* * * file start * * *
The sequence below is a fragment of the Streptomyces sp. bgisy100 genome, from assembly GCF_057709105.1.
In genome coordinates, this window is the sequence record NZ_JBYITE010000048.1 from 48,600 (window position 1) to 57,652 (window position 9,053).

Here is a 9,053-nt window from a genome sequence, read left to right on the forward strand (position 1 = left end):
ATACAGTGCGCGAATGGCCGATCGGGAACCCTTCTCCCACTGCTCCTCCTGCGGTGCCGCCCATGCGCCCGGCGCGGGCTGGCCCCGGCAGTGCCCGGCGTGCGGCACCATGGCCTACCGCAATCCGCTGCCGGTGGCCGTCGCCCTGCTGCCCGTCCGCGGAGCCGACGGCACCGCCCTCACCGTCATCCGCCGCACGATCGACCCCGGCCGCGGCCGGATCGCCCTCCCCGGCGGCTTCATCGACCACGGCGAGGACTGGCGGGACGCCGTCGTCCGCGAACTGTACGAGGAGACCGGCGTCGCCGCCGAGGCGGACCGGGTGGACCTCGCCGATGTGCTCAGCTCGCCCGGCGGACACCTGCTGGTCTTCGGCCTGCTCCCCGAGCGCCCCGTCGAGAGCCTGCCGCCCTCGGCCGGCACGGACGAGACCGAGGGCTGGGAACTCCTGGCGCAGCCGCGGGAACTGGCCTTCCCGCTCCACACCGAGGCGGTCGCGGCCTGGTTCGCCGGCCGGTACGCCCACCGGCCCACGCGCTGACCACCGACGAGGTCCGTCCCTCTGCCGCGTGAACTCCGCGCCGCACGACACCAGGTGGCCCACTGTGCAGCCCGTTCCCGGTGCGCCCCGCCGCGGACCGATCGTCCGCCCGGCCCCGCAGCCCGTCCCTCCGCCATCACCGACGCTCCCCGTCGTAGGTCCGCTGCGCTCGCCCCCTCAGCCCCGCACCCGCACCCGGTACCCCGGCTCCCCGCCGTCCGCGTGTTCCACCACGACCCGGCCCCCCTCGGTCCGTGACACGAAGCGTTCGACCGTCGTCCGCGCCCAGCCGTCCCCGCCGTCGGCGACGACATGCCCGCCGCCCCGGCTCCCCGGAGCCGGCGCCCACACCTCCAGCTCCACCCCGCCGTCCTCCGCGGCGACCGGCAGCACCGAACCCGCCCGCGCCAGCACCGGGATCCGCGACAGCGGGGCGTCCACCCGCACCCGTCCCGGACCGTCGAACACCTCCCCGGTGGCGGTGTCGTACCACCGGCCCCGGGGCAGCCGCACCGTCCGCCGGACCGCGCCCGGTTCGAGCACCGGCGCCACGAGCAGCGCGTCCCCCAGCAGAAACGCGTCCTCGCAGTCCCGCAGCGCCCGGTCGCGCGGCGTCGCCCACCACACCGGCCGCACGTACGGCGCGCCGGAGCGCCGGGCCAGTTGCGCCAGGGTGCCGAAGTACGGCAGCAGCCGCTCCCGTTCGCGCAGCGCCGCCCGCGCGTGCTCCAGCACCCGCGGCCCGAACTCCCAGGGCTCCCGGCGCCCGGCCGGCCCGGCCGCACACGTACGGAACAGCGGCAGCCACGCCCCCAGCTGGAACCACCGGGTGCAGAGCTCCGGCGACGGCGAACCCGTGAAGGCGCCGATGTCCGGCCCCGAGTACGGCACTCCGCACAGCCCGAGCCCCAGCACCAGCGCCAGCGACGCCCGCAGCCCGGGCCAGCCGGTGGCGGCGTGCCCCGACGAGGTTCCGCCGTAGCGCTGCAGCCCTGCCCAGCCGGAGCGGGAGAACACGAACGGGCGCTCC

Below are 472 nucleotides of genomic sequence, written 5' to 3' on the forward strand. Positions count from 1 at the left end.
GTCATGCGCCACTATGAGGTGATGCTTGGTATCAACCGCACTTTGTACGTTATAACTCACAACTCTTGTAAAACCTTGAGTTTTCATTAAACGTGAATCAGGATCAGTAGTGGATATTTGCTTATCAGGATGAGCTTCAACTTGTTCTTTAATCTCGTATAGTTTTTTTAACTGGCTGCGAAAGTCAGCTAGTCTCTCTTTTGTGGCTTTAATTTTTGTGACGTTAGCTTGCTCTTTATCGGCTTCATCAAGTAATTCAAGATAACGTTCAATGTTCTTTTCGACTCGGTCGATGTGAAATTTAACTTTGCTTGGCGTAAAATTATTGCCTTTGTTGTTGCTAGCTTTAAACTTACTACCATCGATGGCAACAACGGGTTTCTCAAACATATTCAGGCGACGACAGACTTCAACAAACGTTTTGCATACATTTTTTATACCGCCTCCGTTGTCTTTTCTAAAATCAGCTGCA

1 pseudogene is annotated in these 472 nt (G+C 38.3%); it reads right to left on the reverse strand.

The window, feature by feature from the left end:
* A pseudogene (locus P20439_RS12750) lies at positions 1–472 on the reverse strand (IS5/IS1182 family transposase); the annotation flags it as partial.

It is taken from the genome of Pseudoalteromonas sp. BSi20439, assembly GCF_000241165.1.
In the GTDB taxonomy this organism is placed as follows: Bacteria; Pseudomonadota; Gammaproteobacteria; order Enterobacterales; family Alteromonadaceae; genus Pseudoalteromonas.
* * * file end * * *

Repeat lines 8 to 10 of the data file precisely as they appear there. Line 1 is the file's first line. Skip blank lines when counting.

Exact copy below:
The window, feature by feature from the left end:
* A pseudogene (locus P20439_RS12750) lies at positions 1–472 on the reverse strand (IS5/IS1182 family transposase); the annotation flags it as partial.

It is taken from the genome of Pseudoalteromonas sp. BSi20439, assembly GCF_000241165.1.